The story follows a teen with terminal cancer named Tessa with just a few months to live. She creates a bucket list of things to do before she dies such as have sex, take drugs, (surprisingly no rock and roll) and to be famous among many other things.

The weird thing about this book is that it really sneaks up on you. Tessa is not a likable character, she lashes out at those around her, is rude to her family and is generally a angry self centered person. I kind of liked that thinking back on it, sometimes there is a tendency with these kind of stories to make the character with an illness this pillar of maturity and acceptance who never does anything wrong, it was quite refreshing (this is the only cancer book I’ve read, so I’m speaking more in terms of movie portrayals here). So I was caught off guard when Tessa started to become more sick and I was hit with the wave of emotions, because I didn’t think I liked her, so as a character in a book surely I shouldn’t care? But I did care, I cared a hell of a lot. I cried at the unfairness of it all, and I cried for the time that Tessa didn’t have. There were just as many ups as downs in this book but as the book finished I was in floods of tears.

I would wholeheartedly recommend both of these profound reads. I gave them both equally impressed five stars because they were JUST THAT GOOD. 😀

Has a book ever made you cry? Which read from your past do you remember as the most emotional? 🙂

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56 thoughts on “DAY 14: A Book That Made You Cry.

    • Yes it is! I thought it was a really accurate portrayal of the book. 🙂 Of course like usual I prefer the book but I was impressed by the film, I wasn’t expecting it to be that good and it made me cry as much as the book!

  1. Both made me cry, although controversially I actually thought ‘Before I Die’ was a little overhyped. ‘If I Stay’ is a DEVASTATING young adult book that I’ll never forget. Then off the top of my head I cried at ‘The Unlikely Pilgrimage of Harold Fry’, ‘One Day’ and ‘The Humans’ (because it was so touching as opposed to really sad). Although, like you, I cry on behalf of characters at any opportunity!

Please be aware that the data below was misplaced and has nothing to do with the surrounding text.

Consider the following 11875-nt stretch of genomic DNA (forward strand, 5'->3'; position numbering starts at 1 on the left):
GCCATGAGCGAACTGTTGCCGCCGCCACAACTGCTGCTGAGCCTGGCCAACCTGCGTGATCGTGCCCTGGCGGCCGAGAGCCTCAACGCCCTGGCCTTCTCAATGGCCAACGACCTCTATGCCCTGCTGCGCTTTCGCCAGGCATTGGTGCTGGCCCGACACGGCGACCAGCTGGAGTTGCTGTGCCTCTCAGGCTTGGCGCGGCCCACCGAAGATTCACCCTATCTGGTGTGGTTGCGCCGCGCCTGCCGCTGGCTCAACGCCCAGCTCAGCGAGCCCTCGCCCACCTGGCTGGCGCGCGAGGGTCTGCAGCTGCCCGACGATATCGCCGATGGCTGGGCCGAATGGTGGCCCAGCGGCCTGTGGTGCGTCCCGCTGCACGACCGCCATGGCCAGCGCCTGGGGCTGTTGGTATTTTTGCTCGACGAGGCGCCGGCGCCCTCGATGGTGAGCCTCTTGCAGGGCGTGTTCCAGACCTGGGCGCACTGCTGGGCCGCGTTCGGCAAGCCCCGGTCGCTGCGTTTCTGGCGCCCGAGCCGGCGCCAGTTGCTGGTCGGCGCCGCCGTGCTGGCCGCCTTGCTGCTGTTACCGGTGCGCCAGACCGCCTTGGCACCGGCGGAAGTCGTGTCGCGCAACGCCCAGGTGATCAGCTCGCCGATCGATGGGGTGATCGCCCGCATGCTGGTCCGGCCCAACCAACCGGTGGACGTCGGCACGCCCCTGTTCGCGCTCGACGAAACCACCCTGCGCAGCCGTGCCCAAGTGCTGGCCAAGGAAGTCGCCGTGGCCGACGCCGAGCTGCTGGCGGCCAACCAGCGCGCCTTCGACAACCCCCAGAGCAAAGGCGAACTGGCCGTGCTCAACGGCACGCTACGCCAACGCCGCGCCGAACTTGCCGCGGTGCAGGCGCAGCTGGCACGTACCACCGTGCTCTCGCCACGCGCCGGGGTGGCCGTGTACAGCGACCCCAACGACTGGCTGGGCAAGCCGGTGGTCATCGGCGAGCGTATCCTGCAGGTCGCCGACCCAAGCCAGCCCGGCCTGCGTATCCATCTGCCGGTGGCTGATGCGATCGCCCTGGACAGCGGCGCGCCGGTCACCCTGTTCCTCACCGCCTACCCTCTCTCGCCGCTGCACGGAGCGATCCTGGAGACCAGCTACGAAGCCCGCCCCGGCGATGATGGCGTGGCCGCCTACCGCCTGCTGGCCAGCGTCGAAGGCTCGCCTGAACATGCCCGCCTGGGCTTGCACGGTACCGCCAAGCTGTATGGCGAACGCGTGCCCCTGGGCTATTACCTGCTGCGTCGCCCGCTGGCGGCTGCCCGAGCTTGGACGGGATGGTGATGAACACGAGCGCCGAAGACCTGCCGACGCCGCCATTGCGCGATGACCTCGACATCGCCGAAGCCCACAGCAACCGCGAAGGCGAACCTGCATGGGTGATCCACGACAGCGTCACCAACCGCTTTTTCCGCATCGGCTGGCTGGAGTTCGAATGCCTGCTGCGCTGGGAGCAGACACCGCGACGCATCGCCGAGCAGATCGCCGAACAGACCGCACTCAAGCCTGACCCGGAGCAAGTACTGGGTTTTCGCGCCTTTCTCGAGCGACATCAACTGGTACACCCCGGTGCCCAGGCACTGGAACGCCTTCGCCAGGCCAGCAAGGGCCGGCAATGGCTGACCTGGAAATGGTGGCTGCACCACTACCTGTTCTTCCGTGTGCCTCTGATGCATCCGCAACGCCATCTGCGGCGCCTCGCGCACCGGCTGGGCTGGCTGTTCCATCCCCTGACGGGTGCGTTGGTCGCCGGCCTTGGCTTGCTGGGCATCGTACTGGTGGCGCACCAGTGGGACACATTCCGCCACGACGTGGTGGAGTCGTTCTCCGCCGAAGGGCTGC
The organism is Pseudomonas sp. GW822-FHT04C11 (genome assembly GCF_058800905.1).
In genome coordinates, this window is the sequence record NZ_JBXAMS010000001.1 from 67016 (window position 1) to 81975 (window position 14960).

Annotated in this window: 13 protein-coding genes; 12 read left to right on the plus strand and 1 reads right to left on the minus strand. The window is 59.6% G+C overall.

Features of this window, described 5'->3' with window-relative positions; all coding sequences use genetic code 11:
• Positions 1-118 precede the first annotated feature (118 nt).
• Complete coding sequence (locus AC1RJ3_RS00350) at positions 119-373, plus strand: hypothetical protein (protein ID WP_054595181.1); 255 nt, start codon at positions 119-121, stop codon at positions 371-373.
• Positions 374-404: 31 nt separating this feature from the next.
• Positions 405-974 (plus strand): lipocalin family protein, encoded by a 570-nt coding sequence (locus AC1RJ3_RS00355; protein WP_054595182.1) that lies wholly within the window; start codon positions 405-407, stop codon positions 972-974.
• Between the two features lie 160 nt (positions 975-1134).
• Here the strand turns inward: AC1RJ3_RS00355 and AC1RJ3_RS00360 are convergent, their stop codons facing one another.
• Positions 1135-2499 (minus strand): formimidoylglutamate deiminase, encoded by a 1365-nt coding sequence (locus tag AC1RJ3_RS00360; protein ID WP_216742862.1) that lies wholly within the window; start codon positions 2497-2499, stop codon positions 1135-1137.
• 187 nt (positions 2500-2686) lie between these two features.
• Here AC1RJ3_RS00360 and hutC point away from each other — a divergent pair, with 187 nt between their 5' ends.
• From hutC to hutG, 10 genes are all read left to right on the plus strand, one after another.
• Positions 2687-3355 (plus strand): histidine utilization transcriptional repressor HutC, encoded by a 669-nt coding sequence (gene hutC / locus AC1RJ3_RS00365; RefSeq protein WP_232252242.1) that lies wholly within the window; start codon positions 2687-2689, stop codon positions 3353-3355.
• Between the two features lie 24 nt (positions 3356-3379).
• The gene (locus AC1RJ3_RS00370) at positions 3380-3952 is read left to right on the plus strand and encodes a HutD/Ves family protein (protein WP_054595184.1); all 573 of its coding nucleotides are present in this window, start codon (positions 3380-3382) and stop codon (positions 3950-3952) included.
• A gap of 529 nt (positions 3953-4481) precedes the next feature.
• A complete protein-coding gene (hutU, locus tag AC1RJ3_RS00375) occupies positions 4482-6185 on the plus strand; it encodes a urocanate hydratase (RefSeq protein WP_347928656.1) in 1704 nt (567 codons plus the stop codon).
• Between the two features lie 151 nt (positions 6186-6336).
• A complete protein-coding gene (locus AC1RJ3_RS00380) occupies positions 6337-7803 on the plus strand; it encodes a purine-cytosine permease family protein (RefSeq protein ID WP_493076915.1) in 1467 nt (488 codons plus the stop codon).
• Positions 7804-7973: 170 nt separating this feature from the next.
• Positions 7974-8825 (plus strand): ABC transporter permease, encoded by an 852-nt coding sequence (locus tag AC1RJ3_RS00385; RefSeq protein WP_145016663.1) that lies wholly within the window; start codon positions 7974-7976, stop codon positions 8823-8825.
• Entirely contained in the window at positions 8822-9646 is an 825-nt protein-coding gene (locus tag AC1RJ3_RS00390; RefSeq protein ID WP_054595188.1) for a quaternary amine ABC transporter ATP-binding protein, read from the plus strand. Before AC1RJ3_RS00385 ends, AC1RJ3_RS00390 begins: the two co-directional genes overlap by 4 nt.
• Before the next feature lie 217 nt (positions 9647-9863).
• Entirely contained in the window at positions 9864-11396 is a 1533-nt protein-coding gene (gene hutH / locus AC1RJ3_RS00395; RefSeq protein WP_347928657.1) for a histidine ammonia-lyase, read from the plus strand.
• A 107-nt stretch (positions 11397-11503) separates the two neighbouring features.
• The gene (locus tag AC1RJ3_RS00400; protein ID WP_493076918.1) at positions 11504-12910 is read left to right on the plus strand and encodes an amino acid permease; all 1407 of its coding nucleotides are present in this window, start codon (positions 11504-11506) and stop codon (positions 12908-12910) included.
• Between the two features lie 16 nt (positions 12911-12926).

• I was lucky, I didn’t encounter any form of hype before I picked it up so the whole thing was a surprise for me and I think that made me like it even more! Funnily enough, I felt If I Stay was overhyped, lol. 🙂 I did find it sad, but for some reason I didn’t connect to it as much as I was supposed to *scratches head*.
      Oooh I keep hearing about The Unlikely Pilgrimage from various people, it sounds like a great book! I own One Day and I’ll have to look up The Humans, thanks for the tip. 🙂

      I think it’s healthy. 😉

  2. Haha I’m that friend as well!

    I’m really looking forward to reading Noughts and Crosses; it’s on The List but I had no idea what it was about until I read the blurb today (bit spooky!) I haven’t read the first part of your post in case of spoilers but the second book sounds great, you’re right about how the tendency is to make the dying person into a stoic pillar of acceptance which just isn’t the case in real life (in my limited experience).

    it would take far too long for me to list the books that have made me cry but I think the worst offenders would be Chinese Cinderella, Black Beauty and more recently The Hunger Games.

    Oh and I remember being traumatised by Charlotte’s web as well!

    • Phew, I’m not the only emotional one!